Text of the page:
FOR IMMEDIATE RELEASE
August 31, 2010
Language(s): English only
HUMAN RIGHTS COUNCIL
Fifteenth session, Agenda Item 4
A written statement submitted by the Asian Legal Resource Centre (ALRC), a non-governmental organisation with general consultative status
THAILAND: Arbitrary detention and harassment under the Emergency Decree in Thailand
In a submission to the 14th session of the Human Rights Council, the Asian Legal Resource Centre (ALRC) described the use of arbitrary orders for interrogation of civilians in army camps and other facilities under emergency regulations during the violence between state forces and antigovernment protestors in Thailand in April-May 2010 (A/HRC/14/NGO/42, 17 May 2010). Noting the relationship between open violence and the range of possible less visible rights violations, the ALRC cited the precedent set by arbitrary interrogation and expressed concern about the potential of further grave violations of human rights under the cover of the Emergency Decree. Three months after the cessation of open violence, the Emergency Decree remains in place and the denial of liberty and abuse of state power in Thailand has expanded. This has been explicitly present in the use of arbitrary detention and harassment of antigovernment protestors during June-August 2010.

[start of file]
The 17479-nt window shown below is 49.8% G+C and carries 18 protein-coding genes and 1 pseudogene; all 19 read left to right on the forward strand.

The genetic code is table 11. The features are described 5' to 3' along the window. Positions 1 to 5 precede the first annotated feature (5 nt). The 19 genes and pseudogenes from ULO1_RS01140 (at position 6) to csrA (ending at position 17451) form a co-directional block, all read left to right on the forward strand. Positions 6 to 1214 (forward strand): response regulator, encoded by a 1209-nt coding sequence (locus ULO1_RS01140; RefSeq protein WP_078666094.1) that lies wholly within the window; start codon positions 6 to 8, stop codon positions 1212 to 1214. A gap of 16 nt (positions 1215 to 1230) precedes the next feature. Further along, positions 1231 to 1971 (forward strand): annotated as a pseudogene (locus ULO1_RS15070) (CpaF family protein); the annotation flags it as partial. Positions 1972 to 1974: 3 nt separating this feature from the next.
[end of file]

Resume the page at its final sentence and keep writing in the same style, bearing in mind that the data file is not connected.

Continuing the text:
Under the Emergency Decree on Government Administration in a State of Emergency (2005), the government decreed a State of Emergency in Bangkok and surrounding areas on 7 April 2010. The Emergency Decree gives blanket powers to state actors to resolve the State of Emergency, including by making arrests, censoring the press, restricting movement and using armed force. On 13 May 2010, the State of Emergency was expanded to include another 12 provinces in northern, northeastern, and central Thailand; by late May, it was expanded to be in force in a total of 24 provinces across the country. Under the decree, the declaration of emergency must be renewed every three months. Therefore, on 7 July 2010, the government renewed the decree for another three months in 19 provinces. In a series of subsequent decisions, the emergency decree was revoked in a number of provinces, and at the time of writing it remains in force in seven: Bangkok, Nonthaburi, Khon Kaen, Nakhon Ratchasima, Udon Thani, Pathumthani and Samut Prakan. The next date of renewal of the Emergency Decree is 10 October 2010.